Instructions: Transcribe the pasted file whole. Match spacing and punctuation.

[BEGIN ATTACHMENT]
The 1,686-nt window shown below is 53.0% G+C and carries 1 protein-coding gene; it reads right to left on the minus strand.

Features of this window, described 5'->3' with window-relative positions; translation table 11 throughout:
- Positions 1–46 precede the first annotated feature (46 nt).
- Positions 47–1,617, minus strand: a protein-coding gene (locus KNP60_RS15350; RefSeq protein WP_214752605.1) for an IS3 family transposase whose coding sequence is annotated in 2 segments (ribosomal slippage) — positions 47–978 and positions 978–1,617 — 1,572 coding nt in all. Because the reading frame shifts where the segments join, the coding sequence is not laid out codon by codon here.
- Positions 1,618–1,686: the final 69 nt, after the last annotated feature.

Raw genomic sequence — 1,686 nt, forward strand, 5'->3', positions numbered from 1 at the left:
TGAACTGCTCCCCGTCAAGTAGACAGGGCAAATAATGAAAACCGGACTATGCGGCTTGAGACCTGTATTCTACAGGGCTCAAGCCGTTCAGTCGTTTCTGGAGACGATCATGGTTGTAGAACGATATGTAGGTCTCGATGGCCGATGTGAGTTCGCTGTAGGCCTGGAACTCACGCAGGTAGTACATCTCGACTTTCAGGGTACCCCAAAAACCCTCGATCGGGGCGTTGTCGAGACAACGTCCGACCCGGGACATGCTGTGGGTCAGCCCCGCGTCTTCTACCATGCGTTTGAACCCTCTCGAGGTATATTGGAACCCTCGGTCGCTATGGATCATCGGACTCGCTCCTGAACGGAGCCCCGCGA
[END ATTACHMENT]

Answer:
The 1,686-nt window shown below is 53.0% G+C and carries 1 protein-coding gene; it reads right to left on the minus strand.

Features of this window, described 5'->3' with window-relative positions; translation table 11 throughout:
- Positions 1–46 precede the first annotated feature (46 nt).
- Positions 47–1,617, minus strand: a protein-coding gene (locus KNP60_RS15350; RefSeq protein WP_214752605.1) for an IS3 family transposase whose coding sequence is annotated in 2 segments (ribosomal slippage) — positions 47–978 and positions 978–1,617 — 1,572 coding nt in all. Because the reading frame shifts where the segments join, the coding sequence is not laid out codon by codon here.
- Positions 1,618–1,686: the final 69 nt, after the last annotated feature.

Raw genomic sequence — 1,686 nt, forward strand, 5'->3', positions numbered from 1 at the left:
TGAACTGCTCCCCGTCAAGTAGACAGGGCAAATAATGAAAACCGGACTATGCGGCTTGAGACCTGTATTCTACAGGGCTCAAGCCGTTCAGTCGTTTCTGGAGACGATCATGGTTGTAGAACGATATGTAGGTCTCGATGGCCGATGTGAGTTCGCTGTAGGCCTGGAACTCACGCAGGTAGTACATCTCGACTTTCAGGGTACCCCAAAAACCCTCGATCGGGGCGTTGTCGAGACAACGTCCGACCCGGGACATGCTGTGGGTCAGCCCCGCGTCTTCTACCATGCGTTTGAACCCTCTCGAGGTATATTGGAACCCTCGGTCGCTATGGATCATCGGACTCGCTCCTGAACGGAGCCCCGCGA